Cloquet braces for diminished government aidThe city of Cloquet is bracing for a state monetary shortfall and although the city council unanimously passed the 2009 budget at Tuesday’s regular meeting, they are well aware it is likely changes will be imminent.
By: Jana Peterson, Pine Journal
The city of Cloquet is bracing for a state monetary shortfall and although the city council unanimously passed the 2009 budget at Tuesday’s regular meeting, they are well aware it is likely changes will be imminent.
“This  budget probably won’t mean anything, but let’s pass it anyway,” said Cloquet Mayor Bruce Ahlgren before the vote.
Likely cuts in state aid to cities stem from a $5.3 billion state budget deficit due mostly to a projected decrease in state revenues (see sidebar – Minnesota revenues fall).
Earlier this week, the League of Minnesota Cities prepared city-by-city estimates of cuts to December payments of local government aid (LGA), and for Cloquet, the estimates are significant. Of the $1,123,007 the city is scheduled to receive in December, as much as $360,000 could be slashed.
Cloquet City Administrator Brian Fritsinger thinks that amount could be on the low end of the spectrum.
“I think it could be closer to half a million,” he said Tuesday during the working session before the council’s regular meeting. “I know it’s real money we’re talking about. We’re not just talking about the price of a couple pickup trucks.”
Governor Tim Pawlenty has the authority to unallot these payments due to the current biennium deficit of at least $426 million. The estimated cuts are calculated by determining the percent of total city revenue base (certified levy plus certified aid plus taconite aid) that is represented by the total cut amount. Although the size of the cuts is not yet known, the governor and legislators are looking at a cut to cities of between $25 million and $100 million, according to the League of Minnesota Cities.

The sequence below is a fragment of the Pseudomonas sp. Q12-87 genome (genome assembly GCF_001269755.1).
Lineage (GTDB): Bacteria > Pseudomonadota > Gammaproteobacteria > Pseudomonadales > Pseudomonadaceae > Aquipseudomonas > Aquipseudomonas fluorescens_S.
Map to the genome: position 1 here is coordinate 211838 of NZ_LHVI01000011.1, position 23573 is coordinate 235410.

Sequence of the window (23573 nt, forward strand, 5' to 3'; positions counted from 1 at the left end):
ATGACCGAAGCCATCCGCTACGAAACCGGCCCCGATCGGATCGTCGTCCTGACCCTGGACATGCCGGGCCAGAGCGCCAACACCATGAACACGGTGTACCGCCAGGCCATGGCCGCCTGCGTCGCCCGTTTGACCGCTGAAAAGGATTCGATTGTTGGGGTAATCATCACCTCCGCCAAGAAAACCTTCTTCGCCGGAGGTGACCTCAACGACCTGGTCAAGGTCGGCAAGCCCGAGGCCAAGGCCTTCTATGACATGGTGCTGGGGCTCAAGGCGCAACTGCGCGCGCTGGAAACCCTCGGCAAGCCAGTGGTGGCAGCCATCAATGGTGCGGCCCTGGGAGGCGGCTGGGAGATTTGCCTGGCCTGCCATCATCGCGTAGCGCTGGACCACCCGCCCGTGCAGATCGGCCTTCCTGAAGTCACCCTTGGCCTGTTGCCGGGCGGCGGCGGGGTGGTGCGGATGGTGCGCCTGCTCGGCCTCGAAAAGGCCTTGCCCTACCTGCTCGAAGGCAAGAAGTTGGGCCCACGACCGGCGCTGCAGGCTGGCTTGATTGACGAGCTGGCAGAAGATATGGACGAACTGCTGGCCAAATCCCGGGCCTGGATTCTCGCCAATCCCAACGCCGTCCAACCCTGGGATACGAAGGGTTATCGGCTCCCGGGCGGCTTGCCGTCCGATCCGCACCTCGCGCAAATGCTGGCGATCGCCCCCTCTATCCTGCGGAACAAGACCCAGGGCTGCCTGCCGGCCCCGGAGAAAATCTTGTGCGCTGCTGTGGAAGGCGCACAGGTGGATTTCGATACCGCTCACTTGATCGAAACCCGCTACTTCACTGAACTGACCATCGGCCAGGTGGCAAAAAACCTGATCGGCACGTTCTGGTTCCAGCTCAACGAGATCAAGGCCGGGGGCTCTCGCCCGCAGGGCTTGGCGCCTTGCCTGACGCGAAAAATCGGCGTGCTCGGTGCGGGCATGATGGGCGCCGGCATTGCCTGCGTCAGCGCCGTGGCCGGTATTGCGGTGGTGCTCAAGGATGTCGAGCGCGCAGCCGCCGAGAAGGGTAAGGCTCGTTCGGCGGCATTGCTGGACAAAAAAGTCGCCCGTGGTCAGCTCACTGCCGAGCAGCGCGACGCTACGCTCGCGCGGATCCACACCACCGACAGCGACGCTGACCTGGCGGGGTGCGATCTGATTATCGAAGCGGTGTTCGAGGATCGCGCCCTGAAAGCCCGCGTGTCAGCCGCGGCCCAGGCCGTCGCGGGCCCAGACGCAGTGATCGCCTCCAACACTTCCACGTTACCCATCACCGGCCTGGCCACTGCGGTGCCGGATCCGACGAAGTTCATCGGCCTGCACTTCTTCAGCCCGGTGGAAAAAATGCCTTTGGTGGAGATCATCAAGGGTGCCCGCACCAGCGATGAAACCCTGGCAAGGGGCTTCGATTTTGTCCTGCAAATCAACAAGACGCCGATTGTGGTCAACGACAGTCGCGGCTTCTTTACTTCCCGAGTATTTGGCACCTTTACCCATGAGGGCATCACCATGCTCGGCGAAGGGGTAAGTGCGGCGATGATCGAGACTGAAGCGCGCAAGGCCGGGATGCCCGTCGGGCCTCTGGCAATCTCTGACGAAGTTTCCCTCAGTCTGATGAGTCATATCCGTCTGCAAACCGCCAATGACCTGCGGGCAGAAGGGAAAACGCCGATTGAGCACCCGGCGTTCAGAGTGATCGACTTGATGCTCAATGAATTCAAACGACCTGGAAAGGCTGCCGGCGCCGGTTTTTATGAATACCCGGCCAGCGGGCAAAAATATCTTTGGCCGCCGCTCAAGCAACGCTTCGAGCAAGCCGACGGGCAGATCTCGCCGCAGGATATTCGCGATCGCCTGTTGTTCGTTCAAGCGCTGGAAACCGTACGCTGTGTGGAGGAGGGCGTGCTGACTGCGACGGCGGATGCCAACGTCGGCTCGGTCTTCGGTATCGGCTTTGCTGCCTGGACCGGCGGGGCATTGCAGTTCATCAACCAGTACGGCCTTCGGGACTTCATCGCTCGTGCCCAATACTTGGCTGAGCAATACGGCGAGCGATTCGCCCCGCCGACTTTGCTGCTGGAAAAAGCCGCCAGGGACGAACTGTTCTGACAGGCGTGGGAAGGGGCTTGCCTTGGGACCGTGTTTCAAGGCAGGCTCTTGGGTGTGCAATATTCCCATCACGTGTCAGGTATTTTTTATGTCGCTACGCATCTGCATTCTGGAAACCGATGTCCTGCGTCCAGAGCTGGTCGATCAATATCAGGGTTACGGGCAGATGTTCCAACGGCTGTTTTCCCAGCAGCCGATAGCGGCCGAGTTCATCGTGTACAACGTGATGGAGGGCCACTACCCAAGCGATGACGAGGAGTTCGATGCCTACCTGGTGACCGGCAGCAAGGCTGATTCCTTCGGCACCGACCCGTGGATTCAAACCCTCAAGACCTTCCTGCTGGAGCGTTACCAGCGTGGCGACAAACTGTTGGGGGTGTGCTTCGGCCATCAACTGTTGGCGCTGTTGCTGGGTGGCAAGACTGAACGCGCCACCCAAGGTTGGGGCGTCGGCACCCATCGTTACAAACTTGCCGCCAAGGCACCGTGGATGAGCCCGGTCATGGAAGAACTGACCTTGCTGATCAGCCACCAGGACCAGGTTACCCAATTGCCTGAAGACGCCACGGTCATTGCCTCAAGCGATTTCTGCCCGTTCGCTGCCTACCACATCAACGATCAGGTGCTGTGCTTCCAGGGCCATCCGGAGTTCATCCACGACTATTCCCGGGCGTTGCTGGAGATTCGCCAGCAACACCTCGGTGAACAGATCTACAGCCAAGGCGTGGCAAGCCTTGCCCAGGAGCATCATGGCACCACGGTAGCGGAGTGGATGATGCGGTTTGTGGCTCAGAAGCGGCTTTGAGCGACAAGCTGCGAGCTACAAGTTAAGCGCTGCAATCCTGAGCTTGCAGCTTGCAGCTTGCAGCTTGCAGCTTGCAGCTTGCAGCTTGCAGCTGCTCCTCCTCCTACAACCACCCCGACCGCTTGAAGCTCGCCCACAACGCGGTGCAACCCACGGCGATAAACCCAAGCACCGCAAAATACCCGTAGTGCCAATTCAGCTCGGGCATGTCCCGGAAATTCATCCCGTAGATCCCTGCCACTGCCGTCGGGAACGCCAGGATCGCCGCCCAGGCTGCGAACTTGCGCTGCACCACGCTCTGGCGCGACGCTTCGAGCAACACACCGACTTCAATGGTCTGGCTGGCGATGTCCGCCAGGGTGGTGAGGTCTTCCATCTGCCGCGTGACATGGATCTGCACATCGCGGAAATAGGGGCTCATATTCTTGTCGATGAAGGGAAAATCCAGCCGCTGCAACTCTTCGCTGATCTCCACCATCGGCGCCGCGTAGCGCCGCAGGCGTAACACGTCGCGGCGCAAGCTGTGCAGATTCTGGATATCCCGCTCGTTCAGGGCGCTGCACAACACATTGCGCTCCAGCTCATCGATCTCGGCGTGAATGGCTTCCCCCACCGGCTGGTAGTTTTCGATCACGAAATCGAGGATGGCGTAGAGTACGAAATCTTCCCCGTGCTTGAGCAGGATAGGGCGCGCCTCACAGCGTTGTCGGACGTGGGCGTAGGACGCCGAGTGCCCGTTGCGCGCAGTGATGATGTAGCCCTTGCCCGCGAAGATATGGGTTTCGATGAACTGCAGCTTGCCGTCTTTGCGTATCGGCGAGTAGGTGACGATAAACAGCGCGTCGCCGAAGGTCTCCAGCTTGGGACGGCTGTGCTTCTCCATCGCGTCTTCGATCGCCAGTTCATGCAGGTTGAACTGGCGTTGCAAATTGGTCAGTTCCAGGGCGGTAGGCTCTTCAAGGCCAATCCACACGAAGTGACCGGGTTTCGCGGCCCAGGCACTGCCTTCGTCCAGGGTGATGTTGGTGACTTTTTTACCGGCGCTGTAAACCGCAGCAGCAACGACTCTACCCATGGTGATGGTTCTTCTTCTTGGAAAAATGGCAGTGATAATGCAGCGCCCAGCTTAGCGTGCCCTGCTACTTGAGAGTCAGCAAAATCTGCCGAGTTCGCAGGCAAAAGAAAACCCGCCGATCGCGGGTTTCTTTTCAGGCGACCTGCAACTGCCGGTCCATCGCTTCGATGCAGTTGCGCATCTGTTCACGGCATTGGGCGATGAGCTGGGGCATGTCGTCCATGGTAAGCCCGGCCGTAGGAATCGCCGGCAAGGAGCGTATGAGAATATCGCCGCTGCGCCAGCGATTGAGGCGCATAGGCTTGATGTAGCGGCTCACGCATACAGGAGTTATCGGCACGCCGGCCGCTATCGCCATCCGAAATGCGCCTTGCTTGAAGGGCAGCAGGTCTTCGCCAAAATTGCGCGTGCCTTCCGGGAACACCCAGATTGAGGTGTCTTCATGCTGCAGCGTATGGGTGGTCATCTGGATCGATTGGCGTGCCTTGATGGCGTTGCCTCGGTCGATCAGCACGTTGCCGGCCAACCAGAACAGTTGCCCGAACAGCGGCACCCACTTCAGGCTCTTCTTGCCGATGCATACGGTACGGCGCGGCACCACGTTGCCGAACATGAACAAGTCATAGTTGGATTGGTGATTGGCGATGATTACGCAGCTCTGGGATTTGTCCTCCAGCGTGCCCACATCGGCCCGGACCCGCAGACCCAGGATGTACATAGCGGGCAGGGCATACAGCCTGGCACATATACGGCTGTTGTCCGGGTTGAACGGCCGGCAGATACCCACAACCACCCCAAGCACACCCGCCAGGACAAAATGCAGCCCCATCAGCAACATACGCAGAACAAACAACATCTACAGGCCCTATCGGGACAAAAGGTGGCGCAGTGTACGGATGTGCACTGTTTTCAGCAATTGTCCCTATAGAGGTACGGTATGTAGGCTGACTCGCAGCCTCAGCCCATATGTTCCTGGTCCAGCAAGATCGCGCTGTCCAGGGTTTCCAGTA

Fritsinger said he sent a letter to Pawlenty noting the “8,000 points” of why the state needs to proceed carefully. The city would be willing to work with the state but said the state should deliver the already-promised December funds, Ahlgren added.
Once the depth of the cuts are known, Fritsinger plans to set a meeting to review the upcoming budget and said every item in the budget would be up for discussion. In the meantime, planned renovations to the city council chambers will be on hold, as will all city improvement projects, such as Veterans Park and city streets.
The renovated Pinehurst Pond’s fate may also hang in the balance.
“One option there could be to finish the [construction] but not open, or stop construction where it is and put the project on hold,” Fritsinger said. “If we’re really talking a cut of $350,000, we will have to talk [about] everything, including jobs.”
In other city council action, a newly modified city zoning map was approved. John Sanders was appointed to the Cloquet Planning Commission and Jeff Schaefer was appointed to serve on the Shaw Memorial Library Foundation. Sanders’s term will expire at the end of 2009 while Schaefer’s will expire at the end of 2011. The council also approved the hire of Cody DeBondt as firefighter and paramedic for Cloquet Fire Department to replace Mike Sobczak who is retiring.